A few months ago I was contacted by Lauren Begue, a social psychologist who is a professor at the University of Grenoble in France. He had read my book “Sex, Murder, and the Meaning of Life” and made reference to the following passage:
"In the summer of 1992, I traveled through Europe with my delightful son Dave, my close friend Rich Keefe, his fun-loving son Richie, and my good-humored second wife Melanie. Ahh, intimate friends, Belgian beer on the market square in Leuven, eating French baguettes by the Seine in Paris, biking beneath the snow-covered Swiss Alps, bubbly vino and fresh pasta on the quaint piazzas of Padova, Italy -- it seemed hard to imagine a more joyous adventure. Before boarding the plane, we’d imagined a script for our travelogue that was Sound of Music meets Cinema Paradiso.
But it didn’t work out quite that way. In fact, by the time we arrived in Paris at the end of the first week, it was closer to Lord of the Flies meets National Lampoon’s European Vacation. The two teenage boys had teamed up against the adults, registering a stream of complaints about our various failings, including what they perceived as an authoritarian reluctance buy them McDonald’s hamburgers whilst forcing them to eat weirdly flavored French crap. Between bouts of complaining, the lads were inclined to sleep till noon most days, so my wife took to leaving for museums on her own in the late morning (often in a huff). When we arrived in Paris, the rooms Rich had booked were gone. Hotels were packed, so we were forced to stand on a very long line in a very hot and crowded train station trying desperately to make alternative accommodations, speaking over the phone in broken French (understanding very little of the responses except “non”), and trying to guard our luggage and wallets against the abundant thieves (several of whom were arrested right before our eyes). We finally squeezed into a couple of overpriced, undersized, and underventilated rooms in a run-down hotel with a grouchy Arab at the desk.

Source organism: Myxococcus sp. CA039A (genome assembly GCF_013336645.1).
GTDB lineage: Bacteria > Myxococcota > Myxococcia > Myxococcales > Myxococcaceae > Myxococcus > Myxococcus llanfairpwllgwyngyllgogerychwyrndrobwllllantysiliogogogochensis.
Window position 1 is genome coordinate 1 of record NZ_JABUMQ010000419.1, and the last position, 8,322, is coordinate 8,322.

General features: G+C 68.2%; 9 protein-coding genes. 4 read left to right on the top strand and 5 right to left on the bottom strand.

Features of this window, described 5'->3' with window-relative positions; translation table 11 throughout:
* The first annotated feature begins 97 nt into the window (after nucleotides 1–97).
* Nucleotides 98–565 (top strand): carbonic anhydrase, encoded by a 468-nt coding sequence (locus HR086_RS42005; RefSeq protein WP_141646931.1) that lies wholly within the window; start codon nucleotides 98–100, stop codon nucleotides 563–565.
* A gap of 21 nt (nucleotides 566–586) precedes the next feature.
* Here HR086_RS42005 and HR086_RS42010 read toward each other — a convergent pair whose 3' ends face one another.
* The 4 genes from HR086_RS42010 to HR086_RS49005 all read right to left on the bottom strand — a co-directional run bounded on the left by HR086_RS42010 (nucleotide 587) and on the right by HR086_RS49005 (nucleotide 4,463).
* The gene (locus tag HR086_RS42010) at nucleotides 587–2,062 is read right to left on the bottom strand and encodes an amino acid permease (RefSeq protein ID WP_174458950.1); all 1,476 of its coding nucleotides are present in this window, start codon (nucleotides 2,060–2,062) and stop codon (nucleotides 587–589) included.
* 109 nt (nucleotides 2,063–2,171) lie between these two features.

During our short stay in the ever-welcoming Eiffel city, my threshold for annoyance grew so low that I growled at a clerk in a bakery: “We should have left you bastards to the Germans!” This embarrassed my friend Rich, who got to be tainted by association when I stormed out of her shop. The bakerwoman’s offense was to be disdainfully snotty, and although Rich pointed out that this was hardly grounds for resurrecting the Gestapo, her one slight was, in the context of an otherwise unpleasant string of experiences, enough to inspire me to wish ill fortune on her and all her countrymen."
Laurent proposed that I come visit the University of Grenoble, in hopes of changing my representation of French people. After my earlier trip, several people I know insisted that the French were actually quite warm and friendly (especially outside of Paris in the summertime). And when I looked on the map, I saw that Grenoble was situated a long way from Paris. Indeed, it is snug up against the Swiss and Italian Alps. So I thought: Why not?
Well, today I was sitting in the lovely Brasserie 1904 in downtown Grenoble, drinking a glass of viognier, eating a superb dinner of veal in morel sauce, and listening to the delightful children at the next table laughingly exchanging pleasantries in French. From the street in front of the restaurant, one can see snow-covered Alpine peaks in every direction, or stroll across the bridge to a lovely old Italian neighborhood with a church that was first built in the 5th century. If you have been to France, it will not surprise you to hear that any remaining traces of francophobia have been quickly and easily erased by actual experience here. Indeed, they have been replaced by a strong desire to return here at the first opportunity. Heck, I was even contemplating the pros and cons of retiring here.
In a recent essay called “The Plot Against France,” the economist Paul Krugman pointed out that, despite the fact that France has had its national credit score downgraded, the country seemed to be doing quite well (Krugman argued that the international financial establishment is annoyed at the French government’s refusal to embrace fiscal conservatism, and dismantle their social security system). In my close up view, completely uneducated by any careful analysis of economic conditions, it appears that the overall quality of life here is, dare I say it, somewhat better than the one back in the good ole’ US of A. Besides the fabulous cuisine, the delicious wines, and the lovely scenery, there is a joyful vitality to life on the street. I had observed similarly smiling crowds on the streets of Spain during a visit there last year, but it was a lot warmer there. Despite the fact that the temperatures are hovering near freezing in December, the downtown area of Grenoble is still bustling with crowds of people, many sitting outside with their friends on the town squares. And whenever I have spoken to anyone, or asked for directions, they are warm, friendly, and helpful, nothing like the Parisienne bakerwoman I encountered two decades ago.